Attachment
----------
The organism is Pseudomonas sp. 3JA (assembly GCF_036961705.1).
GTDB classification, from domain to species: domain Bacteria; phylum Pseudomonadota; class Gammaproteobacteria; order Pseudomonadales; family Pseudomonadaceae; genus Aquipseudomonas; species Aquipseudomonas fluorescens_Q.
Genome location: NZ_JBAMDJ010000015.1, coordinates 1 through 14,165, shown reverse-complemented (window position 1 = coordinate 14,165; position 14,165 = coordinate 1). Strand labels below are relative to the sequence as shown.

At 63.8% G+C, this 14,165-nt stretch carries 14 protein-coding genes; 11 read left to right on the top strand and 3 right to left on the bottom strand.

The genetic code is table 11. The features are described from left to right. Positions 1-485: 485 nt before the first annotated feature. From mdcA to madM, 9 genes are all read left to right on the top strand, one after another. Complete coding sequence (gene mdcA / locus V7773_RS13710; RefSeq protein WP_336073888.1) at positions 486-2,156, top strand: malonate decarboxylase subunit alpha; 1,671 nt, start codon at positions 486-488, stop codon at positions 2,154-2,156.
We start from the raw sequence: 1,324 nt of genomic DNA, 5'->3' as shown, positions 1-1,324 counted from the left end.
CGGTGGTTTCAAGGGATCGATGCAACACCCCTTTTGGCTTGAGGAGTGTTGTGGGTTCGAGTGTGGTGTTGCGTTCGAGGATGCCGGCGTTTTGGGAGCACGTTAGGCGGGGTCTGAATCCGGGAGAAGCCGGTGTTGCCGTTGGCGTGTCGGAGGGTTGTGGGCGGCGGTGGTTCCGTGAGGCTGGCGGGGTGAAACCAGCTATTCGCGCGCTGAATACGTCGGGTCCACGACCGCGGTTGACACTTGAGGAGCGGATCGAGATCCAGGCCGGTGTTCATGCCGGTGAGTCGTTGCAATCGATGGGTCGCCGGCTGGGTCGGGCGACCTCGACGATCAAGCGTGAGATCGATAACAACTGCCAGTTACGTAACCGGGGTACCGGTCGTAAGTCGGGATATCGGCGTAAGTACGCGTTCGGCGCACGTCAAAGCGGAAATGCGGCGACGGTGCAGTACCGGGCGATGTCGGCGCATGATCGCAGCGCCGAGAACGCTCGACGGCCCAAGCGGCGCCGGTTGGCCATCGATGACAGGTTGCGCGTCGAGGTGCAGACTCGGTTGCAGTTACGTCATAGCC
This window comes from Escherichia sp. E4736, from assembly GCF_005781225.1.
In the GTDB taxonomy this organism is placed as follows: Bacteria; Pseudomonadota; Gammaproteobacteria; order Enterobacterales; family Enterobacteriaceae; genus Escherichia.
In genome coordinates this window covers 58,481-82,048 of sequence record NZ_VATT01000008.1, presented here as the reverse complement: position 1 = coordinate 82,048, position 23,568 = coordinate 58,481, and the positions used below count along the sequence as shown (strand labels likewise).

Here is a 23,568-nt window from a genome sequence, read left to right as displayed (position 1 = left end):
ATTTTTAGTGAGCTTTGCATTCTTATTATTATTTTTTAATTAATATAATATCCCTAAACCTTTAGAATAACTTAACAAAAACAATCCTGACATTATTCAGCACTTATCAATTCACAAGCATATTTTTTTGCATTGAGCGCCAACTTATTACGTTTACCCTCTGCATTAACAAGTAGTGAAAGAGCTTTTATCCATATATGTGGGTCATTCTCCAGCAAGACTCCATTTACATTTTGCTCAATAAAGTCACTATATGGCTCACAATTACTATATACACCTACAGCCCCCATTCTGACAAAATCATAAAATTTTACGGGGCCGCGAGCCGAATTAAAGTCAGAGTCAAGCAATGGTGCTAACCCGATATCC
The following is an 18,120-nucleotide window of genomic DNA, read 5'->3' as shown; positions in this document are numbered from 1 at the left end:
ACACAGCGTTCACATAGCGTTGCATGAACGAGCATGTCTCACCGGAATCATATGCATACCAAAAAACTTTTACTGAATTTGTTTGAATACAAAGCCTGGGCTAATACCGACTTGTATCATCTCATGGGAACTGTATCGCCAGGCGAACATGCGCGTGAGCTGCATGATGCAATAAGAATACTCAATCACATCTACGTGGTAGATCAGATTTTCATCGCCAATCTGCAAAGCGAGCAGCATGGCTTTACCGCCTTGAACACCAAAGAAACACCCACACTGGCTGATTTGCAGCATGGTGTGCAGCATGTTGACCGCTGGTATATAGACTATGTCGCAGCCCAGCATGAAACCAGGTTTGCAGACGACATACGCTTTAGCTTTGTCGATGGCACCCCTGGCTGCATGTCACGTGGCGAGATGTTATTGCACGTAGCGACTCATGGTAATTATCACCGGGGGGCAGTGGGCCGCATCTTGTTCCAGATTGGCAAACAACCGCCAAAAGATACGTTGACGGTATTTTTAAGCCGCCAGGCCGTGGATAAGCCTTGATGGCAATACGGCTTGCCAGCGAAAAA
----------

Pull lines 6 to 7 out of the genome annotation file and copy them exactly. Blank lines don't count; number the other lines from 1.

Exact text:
We start from the raw sequence: 1,324 nt of genomic DNA, 5'->3' as shown, positions 1-1,324 counted from the left end.
CGGTGGTTTCAAGGGATCGATGCAACACCCCTTTTGGCTTGAGGAGTGTTGTGGGTTCGAGTGTGGTGTTGCGTTCGAGGATGCCGGCGTTTTGGGAGCACGTTAGGCGGGGTCTGAATCCGGGAGAAGCCGGTGTTGCCGTTGGCGTGTCGGAGGGTTGTGGGCGGCGGTGGTTCCGTGAGGCTGGCGGGGTGAAACCAGCTATTCGCGCGCTGAATACGTCGGGTCCACGACCGCGGTTGACACTTGAGGAGCGGATCGAGATCCAGGCCGGTGTTCATGCCGGTGAGTCGTTGCAATCGATGGGTCGCCGGCTGGGTCGGGCGACCTCGACGATCAAGCGTGAGATCGATAACAACTGCCAGTTACGTAACCGGGGTACCGGTCGTAAGTCGGGATATCGGCGTAAGTACGCGTTCGGCGCACGTCAAAGCGGAAATGCGGCGACGGTGCAGTACCGGGCGATGTCGGCGCATGATCGCAGCGCCGAGAACGCTCGACGGCCCAAGCGGCGCCGGTTGGCCATCGATGACAGGTTGCGCGTCGAGGTGCAGACTCGGTTGCAGTTACGTCATAGCC